With the increase in the population worldwide over the past decade and the technological and industrial boom that we have seen over the years, the major problem that the present and future generations are facing is the overexploitation of the natural resources. The degrees may vary from place to place, but the profound impact can be clearly seen on the global climate worldwide. All of us have studied this at school and many of us might still remember this, that Global Warming is one of the main causes of global climate change.
Now, what is Global Warming? “ Global Warming is the increase of Earth's average surface temperature due to effect of greenhouse gases, such as carbon dioxide emissions from burning fossil fuels or from deforestation, which trap heat that would otherwise escape from Earth. This is a type of greenhouse effect.”
Green House Gases(GHGs) mainly comprise of Water Vapour, Carbon Dioxide, Carbon Monoxide, Methane, Nitrous Oxide and Ozone. While some of them are naturally occurring in the atmosphere, most of the others are a direct result of human intervention. What the global Earth Science community has been focusing on over the past few years, is to monitor the emissions of these GHGs across the world, especially that of Carbon. According to an ongoing temperature analysis conducted by scientists at NASA’s Goddard Institute for Space Studies (GISS), the average global temperature on Earth has increased by about 0.8° Celsius (1.4° Fahrenheit) since 1880. Two-thirds of the warming has occurred since 1975, at a rate of roughly 0.15-0.20°C per decade. This is pretty alarming!
Following this, the 2015 United Nations Climate Change Conference, COP 21 or CMP 11 was held in Paris, France, from 30th November to 12th December 2015. It was the 21st yearly session of the Conference of the Parties (COP) to the 1992 United Nations Framework Convention on Climate Change (UNFCCC) and the 11th session of the Conference of the Parties (CMP) to the 1997 Kyoto Protocol. The conference was mainly aimed at negotiating the “Paris Agreement”. The Paris Agreement’s central aim is to strengthen the global response to the threat of climate change by keeping a global temperature rise this century well below 2 degrees Celsius above pre-industrial levels and to pursue efforts to limit the temperature increase even further to 1.5 degrees Celsius. To reach these ambitious goals, appropriate financial flows, a new technology framework and an enhanced capacity building framework will be put in place, thus supporting action by developing countries and the most vulnerable countries, in line with their own national objectives. [Source: UNFCCC].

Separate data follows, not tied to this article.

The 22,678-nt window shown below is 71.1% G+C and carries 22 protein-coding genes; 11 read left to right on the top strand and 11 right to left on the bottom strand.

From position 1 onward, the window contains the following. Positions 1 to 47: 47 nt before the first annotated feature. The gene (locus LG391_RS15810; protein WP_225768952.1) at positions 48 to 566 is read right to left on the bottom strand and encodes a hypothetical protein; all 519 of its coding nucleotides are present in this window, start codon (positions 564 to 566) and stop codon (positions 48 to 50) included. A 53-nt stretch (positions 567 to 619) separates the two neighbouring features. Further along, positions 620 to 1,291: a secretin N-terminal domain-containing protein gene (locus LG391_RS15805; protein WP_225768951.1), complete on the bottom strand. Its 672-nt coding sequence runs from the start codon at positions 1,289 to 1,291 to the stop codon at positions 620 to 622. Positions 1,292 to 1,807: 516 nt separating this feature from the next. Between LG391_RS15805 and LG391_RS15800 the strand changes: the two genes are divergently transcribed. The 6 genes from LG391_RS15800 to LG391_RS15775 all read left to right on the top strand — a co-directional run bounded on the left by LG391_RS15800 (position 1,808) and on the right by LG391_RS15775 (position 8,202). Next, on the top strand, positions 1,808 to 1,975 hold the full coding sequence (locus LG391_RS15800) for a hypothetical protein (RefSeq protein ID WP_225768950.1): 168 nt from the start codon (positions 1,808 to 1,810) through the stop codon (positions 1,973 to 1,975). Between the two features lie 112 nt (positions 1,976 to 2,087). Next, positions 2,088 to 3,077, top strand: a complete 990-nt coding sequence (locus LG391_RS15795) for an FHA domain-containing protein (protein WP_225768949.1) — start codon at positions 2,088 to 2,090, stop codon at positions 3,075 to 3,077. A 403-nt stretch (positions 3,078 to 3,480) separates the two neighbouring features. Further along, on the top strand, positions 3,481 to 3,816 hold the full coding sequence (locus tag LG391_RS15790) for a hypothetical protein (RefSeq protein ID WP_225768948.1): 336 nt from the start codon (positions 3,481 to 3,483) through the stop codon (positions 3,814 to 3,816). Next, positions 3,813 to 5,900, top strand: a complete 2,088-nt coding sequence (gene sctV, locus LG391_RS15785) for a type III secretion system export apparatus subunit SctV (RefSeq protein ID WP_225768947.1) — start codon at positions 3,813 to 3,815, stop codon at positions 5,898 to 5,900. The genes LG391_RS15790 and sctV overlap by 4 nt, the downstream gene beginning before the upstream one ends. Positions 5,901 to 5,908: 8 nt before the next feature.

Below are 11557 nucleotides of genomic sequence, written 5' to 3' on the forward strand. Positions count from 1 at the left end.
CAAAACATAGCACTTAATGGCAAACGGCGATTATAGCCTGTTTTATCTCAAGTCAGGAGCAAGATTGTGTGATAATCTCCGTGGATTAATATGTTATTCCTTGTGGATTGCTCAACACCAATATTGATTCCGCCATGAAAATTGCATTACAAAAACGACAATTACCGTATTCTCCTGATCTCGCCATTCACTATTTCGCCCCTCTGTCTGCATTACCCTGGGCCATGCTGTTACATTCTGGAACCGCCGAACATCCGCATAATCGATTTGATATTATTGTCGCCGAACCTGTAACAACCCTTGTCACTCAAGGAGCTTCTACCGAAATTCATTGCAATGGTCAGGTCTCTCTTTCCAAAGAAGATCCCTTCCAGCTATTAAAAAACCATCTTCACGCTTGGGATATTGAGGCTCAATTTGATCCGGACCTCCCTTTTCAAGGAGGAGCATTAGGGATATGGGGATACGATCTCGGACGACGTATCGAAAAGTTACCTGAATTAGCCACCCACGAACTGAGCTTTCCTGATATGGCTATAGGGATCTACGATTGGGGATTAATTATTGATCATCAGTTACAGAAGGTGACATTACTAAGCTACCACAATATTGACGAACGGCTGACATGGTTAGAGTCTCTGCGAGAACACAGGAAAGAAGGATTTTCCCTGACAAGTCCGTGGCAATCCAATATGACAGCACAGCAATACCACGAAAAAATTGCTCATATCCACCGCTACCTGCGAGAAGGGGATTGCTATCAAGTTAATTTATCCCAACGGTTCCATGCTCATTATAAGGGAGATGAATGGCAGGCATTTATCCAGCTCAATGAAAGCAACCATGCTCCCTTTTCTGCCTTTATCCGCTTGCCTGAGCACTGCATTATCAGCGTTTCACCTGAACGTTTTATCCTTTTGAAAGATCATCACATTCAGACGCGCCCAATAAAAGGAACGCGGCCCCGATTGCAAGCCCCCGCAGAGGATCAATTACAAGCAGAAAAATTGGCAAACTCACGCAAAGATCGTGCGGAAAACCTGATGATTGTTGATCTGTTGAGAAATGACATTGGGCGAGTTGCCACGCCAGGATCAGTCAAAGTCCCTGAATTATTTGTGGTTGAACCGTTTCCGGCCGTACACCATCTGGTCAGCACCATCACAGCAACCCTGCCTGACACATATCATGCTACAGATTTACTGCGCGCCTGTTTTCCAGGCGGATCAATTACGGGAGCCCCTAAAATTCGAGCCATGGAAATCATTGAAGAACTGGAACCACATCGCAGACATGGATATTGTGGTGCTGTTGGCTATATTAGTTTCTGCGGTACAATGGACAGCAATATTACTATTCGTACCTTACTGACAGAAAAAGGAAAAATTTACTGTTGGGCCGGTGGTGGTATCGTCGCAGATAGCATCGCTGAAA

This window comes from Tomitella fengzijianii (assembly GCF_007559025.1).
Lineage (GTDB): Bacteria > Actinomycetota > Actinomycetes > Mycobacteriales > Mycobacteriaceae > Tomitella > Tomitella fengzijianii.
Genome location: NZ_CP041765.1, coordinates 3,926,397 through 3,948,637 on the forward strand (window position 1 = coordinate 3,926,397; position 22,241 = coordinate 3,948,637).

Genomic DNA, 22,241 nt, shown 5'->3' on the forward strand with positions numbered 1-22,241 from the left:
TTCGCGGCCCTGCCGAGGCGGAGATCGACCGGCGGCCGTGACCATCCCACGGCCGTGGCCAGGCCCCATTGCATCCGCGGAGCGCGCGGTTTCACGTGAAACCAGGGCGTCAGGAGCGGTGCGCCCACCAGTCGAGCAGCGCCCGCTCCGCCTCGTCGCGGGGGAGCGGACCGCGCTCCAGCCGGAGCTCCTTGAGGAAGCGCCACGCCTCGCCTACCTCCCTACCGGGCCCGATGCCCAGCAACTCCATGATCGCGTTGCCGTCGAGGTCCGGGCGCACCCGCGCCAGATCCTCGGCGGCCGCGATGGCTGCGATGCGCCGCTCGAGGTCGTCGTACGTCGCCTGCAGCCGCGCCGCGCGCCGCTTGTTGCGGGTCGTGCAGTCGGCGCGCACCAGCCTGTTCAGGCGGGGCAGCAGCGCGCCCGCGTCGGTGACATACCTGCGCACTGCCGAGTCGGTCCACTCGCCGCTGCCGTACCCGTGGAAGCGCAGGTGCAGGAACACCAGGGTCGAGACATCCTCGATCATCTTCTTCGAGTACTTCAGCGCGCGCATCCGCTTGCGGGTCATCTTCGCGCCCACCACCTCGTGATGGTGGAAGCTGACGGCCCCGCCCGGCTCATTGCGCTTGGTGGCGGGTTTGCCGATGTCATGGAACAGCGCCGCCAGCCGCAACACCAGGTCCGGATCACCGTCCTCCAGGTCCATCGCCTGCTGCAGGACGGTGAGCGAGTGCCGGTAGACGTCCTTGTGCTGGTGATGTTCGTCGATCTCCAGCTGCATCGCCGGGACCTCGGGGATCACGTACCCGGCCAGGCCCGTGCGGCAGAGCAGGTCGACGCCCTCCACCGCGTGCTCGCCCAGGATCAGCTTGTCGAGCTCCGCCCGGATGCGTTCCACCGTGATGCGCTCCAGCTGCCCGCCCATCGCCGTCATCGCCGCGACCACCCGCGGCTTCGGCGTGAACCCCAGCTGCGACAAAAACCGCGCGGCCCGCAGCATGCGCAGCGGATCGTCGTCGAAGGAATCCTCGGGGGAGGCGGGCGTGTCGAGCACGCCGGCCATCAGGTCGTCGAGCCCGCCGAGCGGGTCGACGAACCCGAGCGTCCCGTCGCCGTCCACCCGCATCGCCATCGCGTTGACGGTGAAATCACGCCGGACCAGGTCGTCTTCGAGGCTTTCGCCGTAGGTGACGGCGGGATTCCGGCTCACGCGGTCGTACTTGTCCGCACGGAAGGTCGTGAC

The Paris Agreement entered into force on 4th November 2016, thirty days after the date on which at least 55 Parties to the Convention accounting in total for at least an estimated 55 % of the total global greenhouse gas emissions have deposited their instruments of ratification, acceptance, approval or accession with the Depositary.
India is responsible for 6% of the global CO2 emissions following China, which accounts for 28%, the United States for 16% and the European Union 10%. In terms of per capita CO2 emissions, 10 other countries are ahead of India. Following up its proactive role in addressing the issue of climate change since many years on various platforms, India made a strong stand in the agreement as well, with Prime Minister, Mr. Narendra Modi addressing the conference and discussng the nation’s plans and efforts in tackling the issue of global warming.
India promised it’s commitment to reduce the country’s emissions intensity per unit GDP by 33 to 35% below the 2005 level by 2030, and to create an additional carbon sink of 2.5 to 3 billion tonnes of carbon-dioxide through extra forest and tree cover by 2030. The plan further highlights India’s ambition of installing 175 GW of renewable power capacity by 2022. It is to be kept in mind that all these actions are being proposed while simultaneously making an effort to meet the development challenges that the country faces. This would mean India will have to shift significantly from coal-based power generation to renewable energy sources. It will have to produce 100 gigawatt from solar, 60 gigawatt from wind, 10 gigawatt from biomass and 5 gigawatt from small hydropower by 2022. Another commitment under the treaty requires India to increase its forest cover by five million hectares along with an improvement in the quality of green cover of an equal measure by 2030.
Now, all these commitments are just numbers if not backed by proper scientific research and analysis. We need detailed reports of GHG footprints across the country to identify various sources and sinks of GHGs, especially carbon in our environment. The Carbon Cycle, although being known to us for a very long time, is still not very well understood when it comes to actually quantifying the actual carbon budget locally and globally. But, nevertheless, Earth Scientists have done pretty decent amount of work towards designing a global Carbon budget which gives us an overall idea about the potential carbon sources and sinks in our ecosphere.